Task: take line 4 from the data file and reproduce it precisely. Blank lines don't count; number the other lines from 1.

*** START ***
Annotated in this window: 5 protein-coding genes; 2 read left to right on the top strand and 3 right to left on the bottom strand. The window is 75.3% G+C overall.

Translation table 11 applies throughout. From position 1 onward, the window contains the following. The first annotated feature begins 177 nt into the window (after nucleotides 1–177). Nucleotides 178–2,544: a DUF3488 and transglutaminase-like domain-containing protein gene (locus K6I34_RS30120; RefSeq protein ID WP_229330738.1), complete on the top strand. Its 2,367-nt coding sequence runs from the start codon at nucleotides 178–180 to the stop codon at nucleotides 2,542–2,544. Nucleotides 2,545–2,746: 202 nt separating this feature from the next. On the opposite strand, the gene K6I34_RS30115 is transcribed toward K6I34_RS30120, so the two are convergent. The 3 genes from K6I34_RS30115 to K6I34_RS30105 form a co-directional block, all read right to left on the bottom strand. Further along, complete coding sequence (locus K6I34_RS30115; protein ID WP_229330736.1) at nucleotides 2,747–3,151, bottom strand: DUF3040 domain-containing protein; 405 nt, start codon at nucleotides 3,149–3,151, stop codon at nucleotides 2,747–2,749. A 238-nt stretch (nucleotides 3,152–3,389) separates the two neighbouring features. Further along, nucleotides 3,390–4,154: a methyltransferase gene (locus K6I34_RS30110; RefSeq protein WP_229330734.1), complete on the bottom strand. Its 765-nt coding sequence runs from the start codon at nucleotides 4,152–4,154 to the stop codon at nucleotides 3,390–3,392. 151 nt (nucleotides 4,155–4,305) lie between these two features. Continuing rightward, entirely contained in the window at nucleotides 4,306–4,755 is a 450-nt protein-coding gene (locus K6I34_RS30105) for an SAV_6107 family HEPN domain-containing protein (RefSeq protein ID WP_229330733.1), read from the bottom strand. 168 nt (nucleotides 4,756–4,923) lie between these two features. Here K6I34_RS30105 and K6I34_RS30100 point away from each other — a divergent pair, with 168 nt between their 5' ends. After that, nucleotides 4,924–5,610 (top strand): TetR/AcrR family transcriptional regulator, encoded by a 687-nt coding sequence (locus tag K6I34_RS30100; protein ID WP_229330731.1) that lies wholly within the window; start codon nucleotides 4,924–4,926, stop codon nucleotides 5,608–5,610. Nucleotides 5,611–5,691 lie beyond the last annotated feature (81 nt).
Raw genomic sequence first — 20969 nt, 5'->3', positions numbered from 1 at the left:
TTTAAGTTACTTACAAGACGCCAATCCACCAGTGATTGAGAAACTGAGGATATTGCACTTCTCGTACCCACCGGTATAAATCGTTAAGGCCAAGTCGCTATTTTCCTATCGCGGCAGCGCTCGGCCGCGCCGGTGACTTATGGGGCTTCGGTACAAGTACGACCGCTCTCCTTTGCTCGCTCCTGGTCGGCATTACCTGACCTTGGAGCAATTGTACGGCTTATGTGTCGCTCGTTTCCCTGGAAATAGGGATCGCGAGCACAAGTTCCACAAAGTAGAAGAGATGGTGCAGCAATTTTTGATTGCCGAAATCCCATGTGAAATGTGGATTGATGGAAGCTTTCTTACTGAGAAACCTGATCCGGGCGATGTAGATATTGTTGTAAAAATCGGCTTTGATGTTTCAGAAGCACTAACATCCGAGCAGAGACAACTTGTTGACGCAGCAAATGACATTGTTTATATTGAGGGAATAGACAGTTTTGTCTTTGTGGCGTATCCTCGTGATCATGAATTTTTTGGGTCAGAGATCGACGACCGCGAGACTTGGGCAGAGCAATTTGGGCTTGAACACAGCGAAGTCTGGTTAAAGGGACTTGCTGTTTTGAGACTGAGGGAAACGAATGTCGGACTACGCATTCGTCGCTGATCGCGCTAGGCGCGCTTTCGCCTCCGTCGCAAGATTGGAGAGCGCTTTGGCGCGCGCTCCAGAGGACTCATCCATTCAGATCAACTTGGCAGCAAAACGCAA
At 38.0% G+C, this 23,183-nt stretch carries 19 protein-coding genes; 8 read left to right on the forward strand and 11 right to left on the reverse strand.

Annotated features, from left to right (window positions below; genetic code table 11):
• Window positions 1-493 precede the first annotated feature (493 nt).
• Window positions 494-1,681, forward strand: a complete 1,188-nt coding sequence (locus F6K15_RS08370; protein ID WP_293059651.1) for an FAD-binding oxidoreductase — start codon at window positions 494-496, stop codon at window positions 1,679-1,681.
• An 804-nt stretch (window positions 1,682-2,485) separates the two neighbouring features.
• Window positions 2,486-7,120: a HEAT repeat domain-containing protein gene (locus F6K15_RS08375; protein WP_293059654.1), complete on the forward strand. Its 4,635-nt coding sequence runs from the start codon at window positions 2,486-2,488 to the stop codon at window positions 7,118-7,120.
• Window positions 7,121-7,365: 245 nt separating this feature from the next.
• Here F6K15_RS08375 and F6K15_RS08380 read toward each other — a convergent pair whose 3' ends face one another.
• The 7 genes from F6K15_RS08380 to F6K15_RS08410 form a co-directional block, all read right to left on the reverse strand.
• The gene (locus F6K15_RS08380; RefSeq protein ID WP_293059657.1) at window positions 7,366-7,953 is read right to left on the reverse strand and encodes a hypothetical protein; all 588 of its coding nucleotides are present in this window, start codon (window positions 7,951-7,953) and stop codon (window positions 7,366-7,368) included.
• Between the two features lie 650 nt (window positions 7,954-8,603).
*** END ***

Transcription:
TTTAAGTTACTTACAAGACGCCAATCCACCAGTGATTGAGAAACTGAGGATATTGCACTTCTCGTACCCACCGGTATAAATCGTTAAGGCCAAGTCGCTATTTTCCTATCGCGGCAGCGCTCGGCCGCGCCGGTGACTTATGGGGCTTCGGTACAAGTACGACCGCTCTCCTTTGCTCGCTCCTGGTCGGCATTACCTGACCTTGGAGCAATTGTACGGCTTATGTGTCGCTCGTTTCCCTGGAAATAGGGATCGCGAGCACAAGTTCCACAAAGTAGAAGAGATGGTGCAGCAATTTTTGATTGCCGAAATCCCATGTGAAATGTGGATTGATGGAAGCTTTCTTACTGAGAAACCTGATCCGGGCGATGTAGATATTGTTGTAAAAATCGGCTTTGATGTTTCAGAAGCACTAACATCCGAGCAGAGACAACTTGTTGACGCAGCAAATGACATTGTTTATATTGAGGGAATAGACAGTTTTGTCTTTGTGGCGTATCCTCGTGATCATGAATTTTTTGGGTCAGAGATCGACGACCGCGAGACTTGGGCAGAGCAATTTGGGCTTGAACACAGCGAAGTCTGGTTAAAGGGACTTGCTGTTTTGAGACTGAGGGAAACGAATGTCGGACTACGCATTCGTCGCTGATCGCGCTAGGCGCGCTTTCGCCTCCGTCGCAAGATTGGAGAGCGCTTTGGCGCGCGCTCCAGAGGACTCATCCATTCAGATCAACTTGGCAGCAAAACGCAA